Allocation of operating costs
If a condominium is rented, the operation cost can be partially passed on to the tenant. The criteria for redistribution as the apartment size or the consumption for example water or heating oil determine the amount of costs for each tenant. The landlord of the apartment is responsible to send the tenant the operational cost account to a maximum of twelve month after the end of the accounting period.
The operating costs ordinance regulates which cost positions are allocable costs. The following costs are allocable:
- Current taxes, that are incurred for the property, such as land
- Fees for water
- Fees for drainage
- Heating costs
- Fees for hot water supply
- Costs related to heating and hot water supply
- Operating costs for elevator
- Fees for waste disposal and street
- Charges for residential building cleaning
- Charges for garden care
- Fees for the lightings of rooms, which are used by all, and also for outdoor lighting
- Fees for the chimney
- Premiums for property and liability insurance
- Fees for the janitor
- Costs for the media supply, for example to operate a community antenna system
- Costs for the operation of washing machines and dryers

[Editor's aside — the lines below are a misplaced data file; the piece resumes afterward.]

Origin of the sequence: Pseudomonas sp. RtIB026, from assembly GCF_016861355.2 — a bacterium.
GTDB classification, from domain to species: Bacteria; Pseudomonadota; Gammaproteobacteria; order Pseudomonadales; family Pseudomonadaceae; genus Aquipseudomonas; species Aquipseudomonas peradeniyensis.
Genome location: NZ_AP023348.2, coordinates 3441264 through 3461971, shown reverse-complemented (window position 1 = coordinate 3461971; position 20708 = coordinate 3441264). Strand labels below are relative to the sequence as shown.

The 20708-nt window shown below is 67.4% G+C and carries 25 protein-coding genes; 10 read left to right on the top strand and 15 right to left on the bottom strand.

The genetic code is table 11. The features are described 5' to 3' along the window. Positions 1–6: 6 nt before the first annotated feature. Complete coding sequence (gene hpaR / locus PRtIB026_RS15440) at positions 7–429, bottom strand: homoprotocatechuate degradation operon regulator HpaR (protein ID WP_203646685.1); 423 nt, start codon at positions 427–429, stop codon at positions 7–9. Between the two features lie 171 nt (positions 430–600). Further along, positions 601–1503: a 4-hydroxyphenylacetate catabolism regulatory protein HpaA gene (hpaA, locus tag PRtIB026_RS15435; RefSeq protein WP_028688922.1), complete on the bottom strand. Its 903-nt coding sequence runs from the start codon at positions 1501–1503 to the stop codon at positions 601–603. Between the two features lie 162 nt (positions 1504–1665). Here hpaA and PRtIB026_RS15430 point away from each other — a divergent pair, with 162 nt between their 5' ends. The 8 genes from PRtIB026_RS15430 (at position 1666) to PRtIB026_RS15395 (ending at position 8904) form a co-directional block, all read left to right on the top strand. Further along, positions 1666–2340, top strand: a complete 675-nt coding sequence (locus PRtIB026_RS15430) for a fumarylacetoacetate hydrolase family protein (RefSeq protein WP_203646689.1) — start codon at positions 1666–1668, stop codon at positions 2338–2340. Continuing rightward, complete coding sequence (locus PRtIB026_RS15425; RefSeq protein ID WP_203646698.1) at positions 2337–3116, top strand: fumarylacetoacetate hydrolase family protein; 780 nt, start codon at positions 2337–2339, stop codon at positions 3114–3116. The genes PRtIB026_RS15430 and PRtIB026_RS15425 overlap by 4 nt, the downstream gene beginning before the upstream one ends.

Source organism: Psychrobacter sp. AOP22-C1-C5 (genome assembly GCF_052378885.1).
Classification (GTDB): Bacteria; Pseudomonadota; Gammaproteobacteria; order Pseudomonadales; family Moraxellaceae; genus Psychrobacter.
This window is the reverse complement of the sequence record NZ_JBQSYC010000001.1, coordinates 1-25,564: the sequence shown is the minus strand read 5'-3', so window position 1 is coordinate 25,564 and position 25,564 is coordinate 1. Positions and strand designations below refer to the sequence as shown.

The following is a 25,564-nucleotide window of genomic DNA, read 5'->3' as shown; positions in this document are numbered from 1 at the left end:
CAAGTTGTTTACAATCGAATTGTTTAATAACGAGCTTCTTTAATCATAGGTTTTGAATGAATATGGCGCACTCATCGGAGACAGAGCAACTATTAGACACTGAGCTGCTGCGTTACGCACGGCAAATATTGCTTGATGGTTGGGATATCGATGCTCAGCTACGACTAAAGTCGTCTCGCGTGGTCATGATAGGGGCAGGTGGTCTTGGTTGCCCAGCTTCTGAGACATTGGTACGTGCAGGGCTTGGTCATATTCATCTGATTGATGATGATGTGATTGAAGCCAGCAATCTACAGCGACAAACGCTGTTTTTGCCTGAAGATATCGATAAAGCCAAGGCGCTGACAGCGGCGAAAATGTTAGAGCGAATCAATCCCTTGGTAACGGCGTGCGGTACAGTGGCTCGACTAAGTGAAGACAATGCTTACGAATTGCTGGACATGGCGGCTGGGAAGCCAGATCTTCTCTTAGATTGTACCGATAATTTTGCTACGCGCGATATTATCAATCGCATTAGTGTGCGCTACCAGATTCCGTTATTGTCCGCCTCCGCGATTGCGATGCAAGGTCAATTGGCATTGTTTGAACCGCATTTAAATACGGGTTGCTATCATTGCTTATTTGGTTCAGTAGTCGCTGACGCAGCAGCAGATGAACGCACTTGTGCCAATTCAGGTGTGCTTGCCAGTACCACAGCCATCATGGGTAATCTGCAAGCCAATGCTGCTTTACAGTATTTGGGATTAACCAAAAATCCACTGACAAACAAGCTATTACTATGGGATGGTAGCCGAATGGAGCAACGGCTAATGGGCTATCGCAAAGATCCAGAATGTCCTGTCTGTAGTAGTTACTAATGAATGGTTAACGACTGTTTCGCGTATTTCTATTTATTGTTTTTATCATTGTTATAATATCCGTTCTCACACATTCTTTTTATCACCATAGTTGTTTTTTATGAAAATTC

- Other operating costs such as a sauna and a swimming pool
The following costs are not allocable:
- Capital cost effect
- Fees for the administrative authority
- Cost of maintenance and repair
Whether Prior to an Acquisition...
Even ahead of an acquisition, the Accentro Real Estate Encyclopaedia offers interesting facts and decision guidance: We will coach you through the first steps on your path to homeownership. For instance, it provides information on the process flow of a condominium purchase. It will also tell you what sort of documents you need in order to buy property, and where to obtain them.
... or after – Our Real Estate Encyclopaedia Provides the Answers You Need
Once you have bought a property, you may wonder who is going to manage your condo and how. After all, caretaking your property is one of your main obligations as a condominium owner. In addition to numerous tips and suggestions, you will find answers here to many questions involving the property management subject, such as: What does “individual freehold ownership” mean? What exactly do “condominium regulations” govern? And what does the term “condominium fee” imply? In addition, we elaborate subtle differences between terms such as “real estate management” and “corporate real estate management.”
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